Paralympic swimmer Rebecca Dubber spent most of her childhood being excluded from sport.
She “tried” to play a range of sports – her parents took her along to wheelchair basketball where the coach failed to turn up to training, she played wheelchair tennis but then moving to the other side of Auckland put paid to that, and she dabbled in surf lifesaving, only to be told when competition got serious there was no avenue for a Para athlete or any chance of her becoming a lifeguard.
Rebecca even took up netball to be part of a team, yet she was told it wasn’t a sport for wheelchairs and she was a safety hazard.
“I had a lot of doors close in my face growing up, and that barrier to inclusion really centred around people’s fear of the unknown, or not knowing how to include someone with disabilities.
“It got to a point where it was in the too hard basket for them.”
Throughout those setbacks Rebecca had continued to learn to swim and she began to focus on it simply because of a lack of opportunities for people with disabilities.
“I channelled it into my swimming, it was something I enjoyed, something I was told I was good at and could go far in if I wanted to.
“It was somewhere where I felt like I fitted in, it was a place where I could go where all of the external pressures and the judgements and stereotypes washed away.
“I wasn’t Rebecca the wheelchair user in the pool, I was Rebecca the swimmer and I quite liked who Rebecca the swimmer was.”
Pool a safe haven
The pool was also a place where Rebecca found good friends, an escape from the school playground bullying and exclusion from school sports.
“A lot of it came down to other kids thinking I was getting special treatment and took out their frustrations by making me feel bad about my differences.
“And the school never intentionally excluded me to be mean, they just didn’t understand how to be inclusive, and how not to put me in a separate box.”
As Rebecca progressed through college things changed for the better, she surrounded herself with good friends and focused on her swimming, breaking national records and making international teams.
To her name she has silver and bronze medals from two IPC Swimming World Championships, gold and silver from the Pan Pacific Para Swimming Championships and bronze in the women’s 100m backstroke S7 from the Rio 2016 Paralympic Games.
That podium finish came on the back of several frustrating seasons of injury, missing one entire season completely.
“I had acute pain in my elbow, it was extremely painful to move and it really scared me because as a wheelchair user my arms are my lifeline.”
Thankfully, a good medical team meant she underwent surgery to remove a floating piece of bone and cartilage and clean up inflammation.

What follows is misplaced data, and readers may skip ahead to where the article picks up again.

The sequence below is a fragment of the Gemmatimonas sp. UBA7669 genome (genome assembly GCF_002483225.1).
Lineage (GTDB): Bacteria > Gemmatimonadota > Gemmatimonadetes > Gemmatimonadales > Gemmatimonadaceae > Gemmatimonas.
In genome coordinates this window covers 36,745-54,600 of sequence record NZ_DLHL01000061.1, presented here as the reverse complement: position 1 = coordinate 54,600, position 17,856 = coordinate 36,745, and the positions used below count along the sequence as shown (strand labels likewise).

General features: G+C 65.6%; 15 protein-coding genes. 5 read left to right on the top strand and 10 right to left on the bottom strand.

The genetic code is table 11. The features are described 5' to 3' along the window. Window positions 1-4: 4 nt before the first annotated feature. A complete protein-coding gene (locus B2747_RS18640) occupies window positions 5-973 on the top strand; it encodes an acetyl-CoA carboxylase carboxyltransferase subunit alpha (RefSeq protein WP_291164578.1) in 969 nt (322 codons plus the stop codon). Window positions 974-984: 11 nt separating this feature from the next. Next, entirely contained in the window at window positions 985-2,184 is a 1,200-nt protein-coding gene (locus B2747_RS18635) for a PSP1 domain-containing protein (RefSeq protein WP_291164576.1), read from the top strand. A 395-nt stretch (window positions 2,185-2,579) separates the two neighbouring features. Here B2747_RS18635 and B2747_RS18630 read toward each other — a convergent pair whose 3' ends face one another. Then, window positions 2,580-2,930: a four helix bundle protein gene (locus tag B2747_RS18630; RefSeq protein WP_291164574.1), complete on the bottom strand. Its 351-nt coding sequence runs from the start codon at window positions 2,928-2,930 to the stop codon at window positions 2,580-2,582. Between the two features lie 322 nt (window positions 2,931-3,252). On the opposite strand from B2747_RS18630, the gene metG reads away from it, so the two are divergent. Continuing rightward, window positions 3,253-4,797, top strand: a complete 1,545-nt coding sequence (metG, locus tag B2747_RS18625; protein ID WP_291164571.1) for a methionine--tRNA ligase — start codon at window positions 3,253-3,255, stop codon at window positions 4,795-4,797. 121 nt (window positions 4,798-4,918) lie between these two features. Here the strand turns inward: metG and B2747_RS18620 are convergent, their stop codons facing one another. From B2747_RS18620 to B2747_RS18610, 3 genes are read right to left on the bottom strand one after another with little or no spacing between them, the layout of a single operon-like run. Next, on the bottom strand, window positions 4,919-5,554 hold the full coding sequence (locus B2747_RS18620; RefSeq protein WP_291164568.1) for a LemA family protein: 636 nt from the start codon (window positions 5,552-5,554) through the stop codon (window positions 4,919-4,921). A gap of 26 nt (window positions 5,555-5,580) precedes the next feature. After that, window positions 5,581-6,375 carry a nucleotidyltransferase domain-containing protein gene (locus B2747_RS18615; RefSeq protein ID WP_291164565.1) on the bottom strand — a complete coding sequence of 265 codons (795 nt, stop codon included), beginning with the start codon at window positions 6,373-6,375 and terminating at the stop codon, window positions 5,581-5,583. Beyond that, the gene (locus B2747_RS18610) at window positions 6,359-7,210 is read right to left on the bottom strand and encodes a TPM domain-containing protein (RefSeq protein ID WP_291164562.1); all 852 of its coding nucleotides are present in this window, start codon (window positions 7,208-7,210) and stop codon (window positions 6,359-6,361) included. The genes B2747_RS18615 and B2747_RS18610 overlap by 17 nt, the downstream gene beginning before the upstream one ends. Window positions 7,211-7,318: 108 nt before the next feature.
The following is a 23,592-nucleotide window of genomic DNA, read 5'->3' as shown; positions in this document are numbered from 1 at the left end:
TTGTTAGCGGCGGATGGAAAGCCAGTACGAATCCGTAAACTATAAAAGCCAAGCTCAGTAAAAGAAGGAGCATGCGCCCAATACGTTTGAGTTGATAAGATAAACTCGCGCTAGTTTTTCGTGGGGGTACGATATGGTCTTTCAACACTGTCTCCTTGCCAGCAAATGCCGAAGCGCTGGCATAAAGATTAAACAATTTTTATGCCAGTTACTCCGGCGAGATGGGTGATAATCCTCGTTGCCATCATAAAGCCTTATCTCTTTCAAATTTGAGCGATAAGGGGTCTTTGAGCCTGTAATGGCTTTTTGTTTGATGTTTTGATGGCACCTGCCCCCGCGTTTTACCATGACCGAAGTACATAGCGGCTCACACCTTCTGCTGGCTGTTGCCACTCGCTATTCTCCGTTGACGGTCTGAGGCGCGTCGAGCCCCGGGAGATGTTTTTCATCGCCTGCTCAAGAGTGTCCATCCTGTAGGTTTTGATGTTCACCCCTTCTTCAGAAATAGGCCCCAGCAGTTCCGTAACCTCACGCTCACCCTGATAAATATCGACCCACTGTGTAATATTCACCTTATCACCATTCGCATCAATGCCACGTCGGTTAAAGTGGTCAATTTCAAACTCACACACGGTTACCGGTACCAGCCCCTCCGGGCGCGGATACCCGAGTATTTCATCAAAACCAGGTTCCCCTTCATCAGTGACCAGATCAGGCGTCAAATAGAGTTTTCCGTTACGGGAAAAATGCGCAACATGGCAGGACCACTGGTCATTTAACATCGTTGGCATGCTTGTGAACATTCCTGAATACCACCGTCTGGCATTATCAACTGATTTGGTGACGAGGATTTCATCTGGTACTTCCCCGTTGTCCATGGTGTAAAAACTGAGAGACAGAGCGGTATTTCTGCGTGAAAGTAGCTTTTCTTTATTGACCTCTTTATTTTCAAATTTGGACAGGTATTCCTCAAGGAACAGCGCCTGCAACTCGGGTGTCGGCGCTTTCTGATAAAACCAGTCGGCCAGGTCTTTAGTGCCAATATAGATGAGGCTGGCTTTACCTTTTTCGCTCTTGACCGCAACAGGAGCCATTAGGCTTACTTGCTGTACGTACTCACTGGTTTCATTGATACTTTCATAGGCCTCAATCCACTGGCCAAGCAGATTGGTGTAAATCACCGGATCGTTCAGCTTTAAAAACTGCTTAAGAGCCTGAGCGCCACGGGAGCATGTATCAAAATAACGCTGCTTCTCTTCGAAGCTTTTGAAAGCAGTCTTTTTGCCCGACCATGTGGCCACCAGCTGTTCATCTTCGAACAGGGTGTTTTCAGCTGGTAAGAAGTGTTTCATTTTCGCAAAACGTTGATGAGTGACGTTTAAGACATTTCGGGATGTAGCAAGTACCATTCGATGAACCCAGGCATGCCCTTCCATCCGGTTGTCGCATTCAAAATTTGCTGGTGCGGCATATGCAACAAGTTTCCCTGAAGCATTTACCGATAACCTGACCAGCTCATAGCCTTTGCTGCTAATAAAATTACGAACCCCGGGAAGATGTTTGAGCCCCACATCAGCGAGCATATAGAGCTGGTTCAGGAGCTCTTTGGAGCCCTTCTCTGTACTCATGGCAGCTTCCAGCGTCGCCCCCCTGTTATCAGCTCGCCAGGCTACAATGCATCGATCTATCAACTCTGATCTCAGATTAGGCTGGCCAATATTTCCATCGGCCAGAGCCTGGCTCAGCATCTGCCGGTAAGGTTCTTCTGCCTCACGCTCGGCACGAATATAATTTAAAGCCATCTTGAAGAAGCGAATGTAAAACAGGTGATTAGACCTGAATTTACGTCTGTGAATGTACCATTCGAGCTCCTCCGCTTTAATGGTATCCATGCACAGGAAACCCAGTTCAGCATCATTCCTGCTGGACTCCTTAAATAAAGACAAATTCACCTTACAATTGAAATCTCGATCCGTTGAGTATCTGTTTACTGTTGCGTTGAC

That gave Rebecca a new lease of life in the pool, and carried her through to the Rio Paralympics.
“I never thought I’d be the athlete that would be stoked with a bronze medal, but I can honestly say it was THE proudest moment of my career to touch that wall third.
“I was absolutely ecstatic, the fact my family was there to watch me do it, my coach was there and I celebrate with them afterwards.”
Unfortunately Rebecca’s elbows flared up again post-Rio as she started back in the pool with an eye to the Tokyo Paralympics.
On advice from her surgeon and after months of reflecting, talking to coaches, physios and doctors, she decided to hang up her togs.
“It almost happened in a natural way, I set myself a few other goals to focus on, and all of a sudden I turned around and swimming wasn’t one of them.
“There were still lots of tears, and still a terrifying morning when I saw the media release announcing my retirement, I felt stick to the stomach.”
Rebecca knows she made the right decision at the right time.
“I don’t regret my decision or my journey, in hindsight I ended up doing exactly what I wanted to be doing and I achieved everything I wanted to achieve.”
She’s since connected her passion for sport and breaking down barriers through her role at the Halberg Foundation and as an ambassador for Balance is Better.
“I see my role as ensuring there are pathways in sport for people with disabilities so that youth don’t’ get pigeonholed into a sport and they get opportunities.”
She’s also big on encouraging young athletes to speak up and make their voices heard.
“As difficult as it is to have those hard conversations to speak up, it’s always better to put it out there and let it be known than to keep it inside and potentially make yourself unhappy or put yourself in a position where you make an injury worse that could end your career.
“Your voice is just as important as everyone else in the room, it should almost be the most important voice in the room.”
Reflecting on her own career, Rebecca speaks of her swim coach of eight years, Gary, who supported her holistic development and listened.
“He taught me a lot about speaking up and working collaboratively, as opposed to it being more of a ‘I say what you do and you just do it’.
“He helped me to grow as an athlete and to understand the power of my voice – the fact I had the power to dictate what I wanted to do and when, to a certain degree, was really beneficial to my development as an athlete.”
For that reason, Rebecca says it’s important for adults in positions of power over young people to support them by listening.
“Sometimes in sport there’s this culture of suck it up and do what you’re told, don’t question it.
“It’s about not getting caught up in what you want and losing sight of what’s best for the young person.
“While to some degree youth need to be able to take direction and listen to their coach/parent, you’ve also got to foster a culture where they feel it’s safe to talk to you about issues.”
Read More: Rebecca Dubber on Improving Youth Sport
Image Credits: Rebecca Dubber